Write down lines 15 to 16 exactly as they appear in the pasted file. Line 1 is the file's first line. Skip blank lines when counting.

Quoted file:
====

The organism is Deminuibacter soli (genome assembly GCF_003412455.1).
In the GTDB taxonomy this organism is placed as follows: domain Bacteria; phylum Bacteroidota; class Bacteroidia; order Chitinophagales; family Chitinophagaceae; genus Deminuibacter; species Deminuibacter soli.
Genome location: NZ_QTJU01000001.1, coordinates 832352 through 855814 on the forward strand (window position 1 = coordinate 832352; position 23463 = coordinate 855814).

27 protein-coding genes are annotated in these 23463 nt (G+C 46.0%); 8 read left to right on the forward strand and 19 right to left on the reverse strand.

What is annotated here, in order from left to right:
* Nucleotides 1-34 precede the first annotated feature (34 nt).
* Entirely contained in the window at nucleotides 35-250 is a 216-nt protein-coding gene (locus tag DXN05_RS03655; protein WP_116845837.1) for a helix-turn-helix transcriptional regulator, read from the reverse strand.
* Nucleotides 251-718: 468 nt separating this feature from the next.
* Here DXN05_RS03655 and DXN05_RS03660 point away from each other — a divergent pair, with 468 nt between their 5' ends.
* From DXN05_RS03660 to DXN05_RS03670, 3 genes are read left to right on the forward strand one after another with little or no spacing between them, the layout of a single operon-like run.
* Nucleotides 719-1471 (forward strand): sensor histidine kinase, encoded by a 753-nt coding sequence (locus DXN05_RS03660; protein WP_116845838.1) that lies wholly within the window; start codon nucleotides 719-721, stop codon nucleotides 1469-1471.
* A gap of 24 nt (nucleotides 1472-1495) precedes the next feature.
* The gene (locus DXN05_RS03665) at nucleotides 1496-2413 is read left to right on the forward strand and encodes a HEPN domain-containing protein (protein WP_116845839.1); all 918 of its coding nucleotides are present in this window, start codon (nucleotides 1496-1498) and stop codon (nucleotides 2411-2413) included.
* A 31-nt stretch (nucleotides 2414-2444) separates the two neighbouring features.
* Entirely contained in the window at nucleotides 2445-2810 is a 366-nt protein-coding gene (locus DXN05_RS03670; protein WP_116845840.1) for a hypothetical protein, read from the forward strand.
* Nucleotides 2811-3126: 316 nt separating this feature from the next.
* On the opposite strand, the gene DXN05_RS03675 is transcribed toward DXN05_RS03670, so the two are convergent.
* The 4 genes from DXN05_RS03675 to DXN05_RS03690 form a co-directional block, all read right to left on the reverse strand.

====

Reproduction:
* Entirely contained in the window at nucleotides 2445-2810 is a 366-nt protein-coding gene (locus DXN05_RS03670; protein WP_116845840.1) for a hypothetical protein, read from the forward strand.
* Nucleotides 2811-3126: 316 nt separating this feature from the next.